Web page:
Today, we at Fostering Media Connections released our second quarterly “Checkup” on the developmental health of Los Angeles County’s child protection reform effort. In the 100-odd days since we last took such a comprehensive look at the reform process there have been some notable gains:
The Board of Supervisors approved $1.23 million to beef up law enforcement’s response to child abuse.
DCFS finished designing a risk-modeling tool to help prevent critical incidents of child abuse and death.
The department took the first step towards accessing a new pot of state funds to increase foster care payments to family members who take in their kin.
The BRC’s “transition team” charged with maintaining the reform effort made headway towards naming a child protection czar to oversee a new Office of Child Protection designed to integrate services to better protect the county’s children.
Such gains are important, not just for Los Angeles, but across the country.
RECOMMENDATIONS FOR LAWMAKERS, POLICE, AND PROSECUTORS POST-PROP 47 PASSAGE
Within mere days following the Nov. 4 passage of California’s Proposition 47, low-level offenders are already being resentenced, and released.
An LA Times editorial says the voters made it undeniably clear how the public feels about the war on drugs and tough-on-crime laws and policies of the previous decade, but that it would have been preferable for the legislature to have adopted 47′s changes.
The editorial says lawmakers entering the state capitol (as well as law enforcement and prosecutors) should take heed of voters’ wishes and begin working on a better justice system. Here’s a clip:
Lawmakers could begin by designing and establishing a sentencing commission. Such a step could at long last provide a buffer between the emotional urgency of high-profile crimes and the knee-jerk legislative response of ever-longer sentences. A commission that carefully weighs sentences against evidence of their effectiveness in reducing crime and recidivism could help stop the state from swinging back and forth, every 30 years or so, between punishment that is too tough and costly and punishment that is too lenient and dangerous.
Sacramento should also reject additional prison spending. Californians want and deserve to be protected from crime, but prisons that are too packed to offer the services that encourage inmates to recognize their mistakes or give them opportunities to change, and laws that make it harder rather than easier for former offenders to reenter society safely and productively, are not the answer. Lawmakers and Gov. Jerry Brown should focus on rehabilitation, reentry programs and alternatives to incarceration now — even before the additional funding from Proposition 47 for such programs kicks in a year from now.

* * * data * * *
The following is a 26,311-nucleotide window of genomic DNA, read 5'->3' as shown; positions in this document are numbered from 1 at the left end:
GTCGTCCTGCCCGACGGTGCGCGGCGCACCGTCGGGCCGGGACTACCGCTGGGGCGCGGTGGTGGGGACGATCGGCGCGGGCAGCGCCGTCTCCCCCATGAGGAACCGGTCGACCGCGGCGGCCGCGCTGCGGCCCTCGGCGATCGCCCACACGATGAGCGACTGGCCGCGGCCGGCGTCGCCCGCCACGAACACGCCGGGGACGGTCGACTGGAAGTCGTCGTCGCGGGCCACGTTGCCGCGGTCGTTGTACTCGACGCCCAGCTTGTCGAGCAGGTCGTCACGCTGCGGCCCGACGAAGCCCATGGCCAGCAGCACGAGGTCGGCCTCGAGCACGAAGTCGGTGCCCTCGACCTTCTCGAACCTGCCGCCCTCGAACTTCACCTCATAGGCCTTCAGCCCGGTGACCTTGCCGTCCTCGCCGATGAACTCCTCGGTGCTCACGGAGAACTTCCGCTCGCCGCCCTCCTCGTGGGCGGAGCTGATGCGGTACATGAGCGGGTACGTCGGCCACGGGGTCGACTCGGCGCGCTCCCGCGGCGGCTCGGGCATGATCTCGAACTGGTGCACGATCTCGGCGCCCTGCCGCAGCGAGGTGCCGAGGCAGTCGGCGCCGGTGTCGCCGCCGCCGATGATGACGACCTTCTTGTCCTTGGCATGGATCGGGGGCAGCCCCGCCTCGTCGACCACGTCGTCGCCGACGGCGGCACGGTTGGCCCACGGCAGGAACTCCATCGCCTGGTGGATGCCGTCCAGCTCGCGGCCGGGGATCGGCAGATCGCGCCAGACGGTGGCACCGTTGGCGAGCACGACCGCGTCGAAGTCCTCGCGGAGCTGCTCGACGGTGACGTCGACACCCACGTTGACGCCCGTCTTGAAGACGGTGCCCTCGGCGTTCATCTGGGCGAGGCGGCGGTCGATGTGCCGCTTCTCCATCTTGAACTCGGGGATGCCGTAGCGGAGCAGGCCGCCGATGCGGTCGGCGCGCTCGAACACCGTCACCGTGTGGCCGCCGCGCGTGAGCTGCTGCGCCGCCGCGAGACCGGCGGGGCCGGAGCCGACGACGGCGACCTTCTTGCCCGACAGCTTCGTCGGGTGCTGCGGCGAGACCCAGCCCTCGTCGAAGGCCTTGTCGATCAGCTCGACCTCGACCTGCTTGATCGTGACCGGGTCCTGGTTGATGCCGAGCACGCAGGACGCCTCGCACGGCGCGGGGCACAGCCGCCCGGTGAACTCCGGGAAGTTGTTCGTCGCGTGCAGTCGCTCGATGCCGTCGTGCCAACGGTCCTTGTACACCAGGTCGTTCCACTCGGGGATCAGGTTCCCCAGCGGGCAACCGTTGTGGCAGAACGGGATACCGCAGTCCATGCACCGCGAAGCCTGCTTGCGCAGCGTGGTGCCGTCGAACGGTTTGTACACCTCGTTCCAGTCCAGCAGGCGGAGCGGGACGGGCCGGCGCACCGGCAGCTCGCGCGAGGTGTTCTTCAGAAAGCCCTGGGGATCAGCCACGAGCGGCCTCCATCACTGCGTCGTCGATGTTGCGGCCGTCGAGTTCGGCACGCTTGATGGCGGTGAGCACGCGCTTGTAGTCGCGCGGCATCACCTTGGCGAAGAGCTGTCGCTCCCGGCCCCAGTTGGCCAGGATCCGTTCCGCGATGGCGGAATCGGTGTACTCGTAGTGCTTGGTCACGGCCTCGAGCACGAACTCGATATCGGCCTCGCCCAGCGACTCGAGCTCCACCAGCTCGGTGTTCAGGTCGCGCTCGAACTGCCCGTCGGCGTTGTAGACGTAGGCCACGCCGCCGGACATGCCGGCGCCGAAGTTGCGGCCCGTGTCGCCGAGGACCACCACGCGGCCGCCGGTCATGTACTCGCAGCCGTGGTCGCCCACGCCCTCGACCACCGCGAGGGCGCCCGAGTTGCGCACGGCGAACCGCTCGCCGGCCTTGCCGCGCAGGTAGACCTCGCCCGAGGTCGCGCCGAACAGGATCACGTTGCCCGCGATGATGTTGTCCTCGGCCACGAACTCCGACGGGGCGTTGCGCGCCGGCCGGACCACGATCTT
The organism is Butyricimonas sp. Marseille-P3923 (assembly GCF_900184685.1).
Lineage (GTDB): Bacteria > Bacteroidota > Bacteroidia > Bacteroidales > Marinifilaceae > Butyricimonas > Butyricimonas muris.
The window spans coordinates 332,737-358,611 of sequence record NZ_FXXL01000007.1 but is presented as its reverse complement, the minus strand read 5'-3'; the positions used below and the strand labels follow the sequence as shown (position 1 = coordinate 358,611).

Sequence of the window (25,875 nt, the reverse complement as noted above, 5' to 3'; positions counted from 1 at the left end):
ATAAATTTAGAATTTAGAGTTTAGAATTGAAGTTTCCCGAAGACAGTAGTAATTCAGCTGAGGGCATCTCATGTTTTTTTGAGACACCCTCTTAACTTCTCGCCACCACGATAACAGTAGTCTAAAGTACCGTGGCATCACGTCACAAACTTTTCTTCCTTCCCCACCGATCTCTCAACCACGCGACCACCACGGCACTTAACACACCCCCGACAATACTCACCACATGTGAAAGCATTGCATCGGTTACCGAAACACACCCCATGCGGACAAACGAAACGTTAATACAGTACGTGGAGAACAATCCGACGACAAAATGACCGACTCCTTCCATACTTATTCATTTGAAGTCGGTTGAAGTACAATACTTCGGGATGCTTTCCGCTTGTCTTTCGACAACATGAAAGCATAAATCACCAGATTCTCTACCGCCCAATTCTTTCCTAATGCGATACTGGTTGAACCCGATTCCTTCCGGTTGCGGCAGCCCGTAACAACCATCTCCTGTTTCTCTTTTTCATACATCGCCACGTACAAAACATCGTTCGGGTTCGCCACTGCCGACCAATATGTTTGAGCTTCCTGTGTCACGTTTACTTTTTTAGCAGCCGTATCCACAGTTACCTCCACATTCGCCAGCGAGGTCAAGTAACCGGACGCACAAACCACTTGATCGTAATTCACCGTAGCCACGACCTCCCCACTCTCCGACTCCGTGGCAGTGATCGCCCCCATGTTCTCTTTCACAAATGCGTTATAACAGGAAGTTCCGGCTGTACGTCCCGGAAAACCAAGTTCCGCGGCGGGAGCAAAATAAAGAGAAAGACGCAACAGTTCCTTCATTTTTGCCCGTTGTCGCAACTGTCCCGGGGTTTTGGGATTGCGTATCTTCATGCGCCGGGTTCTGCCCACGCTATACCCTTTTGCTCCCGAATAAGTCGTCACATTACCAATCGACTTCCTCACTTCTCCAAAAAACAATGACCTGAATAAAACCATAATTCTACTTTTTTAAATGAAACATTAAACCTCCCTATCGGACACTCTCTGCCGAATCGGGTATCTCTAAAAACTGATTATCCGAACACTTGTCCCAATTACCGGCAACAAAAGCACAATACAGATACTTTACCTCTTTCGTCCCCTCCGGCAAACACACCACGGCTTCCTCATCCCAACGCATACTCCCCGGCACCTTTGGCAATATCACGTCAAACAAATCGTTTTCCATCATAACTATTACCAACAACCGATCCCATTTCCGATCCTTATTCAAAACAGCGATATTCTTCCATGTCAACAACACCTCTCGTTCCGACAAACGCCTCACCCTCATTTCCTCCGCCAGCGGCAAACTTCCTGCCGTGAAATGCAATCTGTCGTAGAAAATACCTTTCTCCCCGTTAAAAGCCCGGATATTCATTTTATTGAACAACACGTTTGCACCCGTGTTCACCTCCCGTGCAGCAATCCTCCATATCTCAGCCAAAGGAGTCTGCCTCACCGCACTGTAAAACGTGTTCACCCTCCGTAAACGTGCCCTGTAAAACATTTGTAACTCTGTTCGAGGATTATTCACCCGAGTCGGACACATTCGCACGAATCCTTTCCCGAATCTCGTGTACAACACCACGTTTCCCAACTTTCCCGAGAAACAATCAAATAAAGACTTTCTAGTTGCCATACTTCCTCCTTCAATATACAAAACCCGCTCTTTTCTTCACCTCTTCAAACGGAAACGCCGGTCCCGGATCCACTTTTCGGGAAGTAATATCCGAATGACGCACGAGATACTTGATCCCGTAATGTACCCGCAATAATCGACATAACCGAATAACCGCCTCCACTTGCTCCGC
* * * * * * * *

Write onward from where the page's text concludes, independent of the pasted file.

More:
Police and prosecutors, many of whom opposed the ballot measure, have it within their power to undermine it even after its overwhelming passage. Prosecutors could choose to reject the spirit of the measure and “charge up” — for example, to seek felony charges for possession for sale of a controlled substance in a case they might have charged last month as simple possession.
They could — but they should not. Their challenge is to implement the will of the voters in changing their stance toward drug users and petty criminals rather than looking for excuses not to.
Read the rest.
DEEPEST GRATITUDE TO ALL UNITED STATES MILITARY VETERANS – AND CALIFORNIA READS THE INVALUABLE WHAT IT IS LIKE TO GO TO WAR
This year, the theme of Cal Humanities’ statewide initiative, California Reads, is “War Comes Home.” More than 340 libraries around the state will host their own programs and activities, including readings and discussions about the featured California Reads book What It Is Like to Go to War, by Marine Corps veteran and Rhodes Scholar Karl Marlantes.
Sebastian Junger (of The Perfect Storm and Restrepo) says Marlantes’ book “not only illuminates war for civilians, but also offers a kind of spiritual guidance to veterans themselves,” and predicts that Marlantes’ writing will save lives.
And the New Yorker suggests that one of the three purposes of the book is to let lawmakers know exactly what they’re asking military men and women sent into war.
(We at WLA urgently recommend you read this book.)